Who can keep the German secret services in check?
In April 2015, the debate around the close collaboration between the German Federal Intelligence Service (BND) and the US National Security Agency (NSA) reached a new dimension. First, the members of the G10 Commission, a body charged with reviewing and authorizing governmental activities that breach the privacy of correspondence and telecommunications, publicly complained that they felt deceived by the Chancellery. Second, the head of the Chancellery Peter Altmaier notified the Parliamentary Control Panel that the BND might had helped the NSA for years in spying on German and European companies and individuals. Meanwhile, the operator of the Internet exchange point DE-CIX in Frankfurt had announced his intention to take the BND to the Federal Administrative Court over its large-scale spying on foreign Internet users.
The federal government can no longer ignore what experts have known for a long time now: the supervision and control of the federal intelligence service is in dire need of reform. Not only is parliamentarian control in need of further development. The court-like control of the G10 Commission and the supervision in the BND as well as in the Chancellery are equally underwhelming at present. What is necessary is an extensive reform of secret service management in Germany.
The Bundestag’s G10 Commission needs to be supersized
At present, the major predicament is to be found with regard to the judicial control of the secret services’ intrusion into telecommunications. The German Basic Law (Grundgesetz) explicitly protects the confidentiality of telecommunications. However, there is strictly speaking no judicial control to enforce this in Germany. Instead, a court-like control is carried out by the G10 commission of the federal parliament. For months, its members have been criticizing the fact that the core business of the BND’s signals intelligence activities, i.e. the surveillance of non-national data traffic, lies outside their competence. These surveillance activities are being carried out in the absence of clear legal norms and judicial control. Apart from this lacuna, some members of the Commission have also publicly accused the Chancellery of having deceived them with partial or incorrect information in the process of approving surveillance measures that do fall under the current remit of the G10 Commission.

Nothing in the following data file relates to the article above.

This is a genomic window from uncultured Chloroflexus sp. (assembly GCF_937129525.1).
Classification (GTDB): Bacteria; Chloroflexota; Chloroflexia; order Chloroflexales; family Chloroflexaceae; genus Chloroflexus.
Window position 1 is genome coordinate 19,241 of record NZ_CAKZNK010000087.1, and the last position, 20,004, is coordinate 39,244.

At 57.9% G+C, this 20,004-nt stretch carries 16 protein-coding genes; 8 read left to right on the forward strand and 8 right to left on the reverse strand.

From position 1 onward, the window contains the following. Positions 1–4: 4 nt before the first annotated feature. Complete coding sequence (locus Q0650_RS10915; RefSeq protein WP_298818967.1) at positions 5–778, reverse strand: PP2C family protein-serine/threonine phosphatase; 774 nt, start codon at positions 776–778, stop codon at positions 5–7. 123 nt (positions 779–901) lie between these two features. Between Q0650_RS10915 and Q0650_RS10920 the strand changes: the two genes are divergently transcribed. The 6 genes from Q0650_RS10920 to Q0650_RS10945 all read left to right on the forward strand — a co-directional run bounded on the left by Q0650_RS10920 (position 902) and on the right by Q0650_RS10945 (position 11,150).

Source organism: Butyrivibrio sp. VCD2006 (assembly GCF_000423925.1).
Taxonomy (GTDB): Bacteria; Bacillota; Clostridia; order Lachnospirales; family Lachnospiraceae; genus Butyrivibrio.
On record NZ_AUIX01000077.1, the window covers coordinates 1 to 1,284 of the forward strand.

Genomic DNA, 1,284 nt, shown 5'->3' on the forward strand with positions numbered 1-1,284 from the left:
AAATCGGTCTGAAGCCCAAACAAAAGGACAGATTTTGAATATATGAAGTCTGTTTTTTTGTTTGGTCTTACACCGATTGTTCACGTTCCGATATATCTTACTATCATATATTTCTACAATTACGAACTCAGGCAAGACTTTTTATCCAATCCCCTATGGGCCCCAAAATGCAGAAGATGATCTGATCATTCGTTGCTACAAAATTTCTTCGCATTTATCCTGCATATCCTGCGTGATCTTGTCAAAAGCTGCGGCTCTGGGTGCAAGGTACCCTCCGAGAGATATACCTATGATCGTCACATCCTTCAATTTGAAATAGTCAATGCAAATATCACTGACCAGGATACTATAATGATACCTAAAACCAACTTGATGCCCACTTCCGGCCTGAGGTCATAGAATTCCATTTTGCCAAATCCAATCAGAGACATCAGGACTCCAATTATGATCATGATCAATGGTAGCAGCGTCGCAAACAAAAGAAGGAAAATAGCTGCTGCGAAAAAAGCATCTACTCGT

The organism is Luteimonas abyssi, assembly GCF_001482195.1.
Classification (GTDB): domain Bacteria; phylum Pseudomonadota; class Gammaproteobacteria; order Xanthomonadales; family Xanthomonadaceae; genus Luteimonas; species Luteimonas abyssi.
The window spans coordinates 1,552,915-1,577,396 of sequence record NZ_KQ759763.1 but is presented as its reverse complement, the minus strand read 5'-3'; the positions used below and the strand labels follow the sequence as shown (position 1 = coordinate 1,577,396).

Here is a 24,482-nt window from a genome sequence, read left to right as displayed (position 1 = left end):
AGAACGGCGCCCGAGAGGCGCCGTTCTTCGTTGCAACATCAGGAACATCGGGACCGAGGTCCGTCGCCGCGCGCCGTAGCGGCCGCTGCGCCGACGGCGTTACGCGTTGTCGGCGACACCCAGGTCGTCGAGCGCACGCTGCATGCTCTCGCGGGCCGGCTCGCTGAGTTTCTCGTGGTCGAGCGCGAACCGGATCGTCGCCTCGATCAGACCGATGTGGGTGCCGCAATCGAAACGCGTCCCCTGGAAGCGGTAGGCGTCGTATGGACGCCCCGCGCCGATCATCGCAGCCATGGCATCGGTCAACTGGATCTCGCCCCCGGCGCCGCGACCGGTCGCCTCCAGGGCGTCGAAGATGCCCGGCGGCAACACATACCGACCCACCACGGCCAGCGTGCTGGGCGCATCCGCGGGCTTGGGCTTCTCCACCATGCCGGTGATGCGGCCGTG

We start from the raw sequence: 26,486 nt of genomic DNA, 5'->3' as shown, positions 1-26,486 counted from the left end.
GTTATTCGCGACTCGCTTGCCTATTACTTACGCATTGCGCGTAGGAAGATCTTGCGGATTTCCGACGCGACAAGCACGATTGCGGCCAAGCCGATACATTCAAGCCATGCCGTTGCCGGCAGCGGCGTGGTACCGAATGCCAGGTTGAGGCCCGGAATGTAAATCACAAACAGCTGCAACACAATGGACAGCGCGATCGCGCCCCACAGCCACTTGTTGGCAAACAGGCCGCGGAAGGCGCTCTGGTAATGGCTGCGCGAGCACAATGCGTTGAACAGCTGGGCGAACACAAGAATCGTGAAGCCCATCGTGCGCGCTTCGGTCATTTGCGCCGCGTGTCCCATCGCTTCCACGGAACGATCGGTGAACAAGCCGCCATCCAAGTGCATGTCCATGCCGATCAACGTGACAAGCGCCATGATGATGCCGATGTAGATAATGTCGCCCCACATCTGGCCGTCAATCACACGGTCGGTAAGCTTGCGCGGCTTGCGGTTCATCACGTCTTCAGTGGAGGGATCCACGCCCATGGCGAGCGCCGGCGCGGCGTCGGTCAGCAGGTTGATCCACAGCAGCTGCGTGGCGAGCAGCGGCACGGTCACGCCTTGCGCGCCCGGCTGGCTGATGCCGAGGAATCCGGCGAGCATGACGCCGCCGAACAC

These deficiencies could be rectified by the following reform proposals:
Firstly, the practice of foreign communication surveillance needs to be put on unambiguous legal grounds. Nationals of other EU member states should be treated equally to German citizens when it comes to the protection of their basic rights.
Secondly, all wiretapping measures need to be submitted to the G10 commission for evaluation and approval – regardless of whether they are aimed at Germans or non-Germans and whether they take place outside German territory.
Thirdly, civil rights lawyers should in the future be integrated in the procedure of approving and monitoring the secret services’ activities. Alongside the proposals for an amendment of the legislation, additional qualified personnel with experience in judicial as well as technical matters are required within the Commission.
Better protection for whistleblowers prevents aberrations